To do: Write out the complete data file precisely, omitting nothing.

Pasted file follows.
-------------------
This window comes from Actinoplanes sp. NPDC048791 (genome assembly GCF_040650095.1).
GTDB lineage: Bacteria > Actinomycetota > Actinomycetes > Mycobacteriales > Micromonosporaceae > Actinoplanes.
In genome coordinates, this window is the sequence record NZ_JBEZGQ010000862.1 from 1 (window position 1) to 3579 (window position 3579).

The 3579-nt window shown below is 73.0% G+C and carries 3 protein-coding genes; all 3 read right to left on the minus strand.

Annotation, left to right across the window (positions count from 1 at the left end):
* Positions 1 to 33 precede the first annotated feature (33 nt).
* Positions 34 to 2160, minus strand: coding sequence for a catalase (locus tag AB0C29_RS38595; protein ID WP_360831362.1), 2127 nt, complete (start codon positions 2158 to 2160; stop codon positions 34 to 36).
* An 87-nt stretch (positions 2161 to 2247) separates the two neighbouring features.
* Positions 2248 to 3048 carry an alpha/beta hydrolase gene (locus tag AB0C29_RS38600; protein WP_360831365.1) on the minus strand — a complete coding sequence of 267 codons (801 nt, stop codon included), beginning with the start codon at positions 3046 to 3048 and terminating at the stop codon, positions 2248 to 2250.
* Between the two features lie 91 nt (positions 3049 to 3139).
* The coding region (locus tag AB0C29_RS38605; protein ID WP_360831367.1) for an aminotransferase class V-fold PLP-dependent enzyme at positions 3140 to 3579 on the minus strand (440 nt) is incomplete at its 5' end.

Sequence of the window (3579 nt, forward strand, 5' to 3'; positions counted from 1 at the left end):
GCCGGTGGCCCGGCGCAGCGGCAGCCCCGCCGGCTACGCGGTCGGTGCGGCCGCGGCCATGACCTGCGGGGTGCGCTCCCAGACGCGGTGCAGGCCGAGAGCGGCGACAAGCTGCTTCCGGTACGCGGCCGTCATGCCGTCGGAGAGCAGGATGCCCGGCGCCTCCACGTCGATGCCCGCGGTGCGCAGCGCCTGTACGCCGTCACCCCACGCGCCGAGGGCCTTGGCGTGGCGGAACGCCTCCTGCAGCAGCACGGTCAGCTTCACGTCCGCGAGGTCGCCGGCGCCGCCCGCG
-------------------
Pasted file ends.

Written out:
This window comes from Actinoplanes sp. NPDC048791 (genome assembly GCF_040650095.1).
GTDB lineage: Bacteria > Actinomycetota > Actinomycetes > Mycobacteriales > Micromonosporaceae > Actinoplanes.
In genome coordinates, this window is the sequence record NZ_JBEZGQ010000862.1 from 1 (window position 1) to 3579 (window position 3579).

The 3579-nt window shown below is 73.0% G+C and carries 3 protein-coding genes; all 3 read right to left on the minus strand.

Annotation, left to right across the window (positions count from 1 at the left end):
* Positions 1 to 33 precede the first annotated feature (33 nt).
* Positions 34 to 2160, minus strand: coding sequence for a catalase (locus tag AB0C29_RS38595; protein ID WP_360831362.1), 2127 nt, complete (start codon positions 2158 to 2160; stop codon positions 34 to 36).
* An 87-nt stretch (positions 2161 to 2247) separates the two neighbouring features.
* Positions 2248 to 3048 carry an alpha/beta hydrolase gene (locus tag AB0C29_RS38600; protein WP_360831365.1) on the minus strand — a complete coding sequence of 267 codons (801 nt, stop codon included), beginning with the start codon at positions 3046 to 3048 and terminating at the stop codon, positions 2248 to 2250.
* Between the two features lie 91 nt (positions 3049 to 3139).
* The coding region (locus tag AB0C29_RS38605; protein ID WP_360831367.1) for an aminotransferase class V-fold PLP-dependent enzyme at positions 3140 to 3579 on the minus strand (440 nt) is incomplete at its 5' end.

Sequence of the window (3579 nt, forward strand, 5' to 3'; positions counted from 1 at the left end):
GCCGGTGGCCCGGCGCAGCGGCAGCCCCGCCGGCTACGCGGTCGGTGCGGCCGCGGCCATGACCTGCGGGGTGCGCTCCCAGACGCGGTGCAGGCCGAGAGCGGCGACAAGCTGCTTCCGGTACGCGGCCGTCATGCCGTCGGAGAGCAGGATGCCCGGCGCCTCCACGTCGATGCCCGCGGTGCGCAGCGCCTGTACGCCGTCACCCCACGCGCCGAGGGCCTTGGCGTGGCGGAACGCCTCCTGCAGCAGCACGGTCAGCTTCACGTCCGCGAGGTCGCCGGCGCCGCCCGCG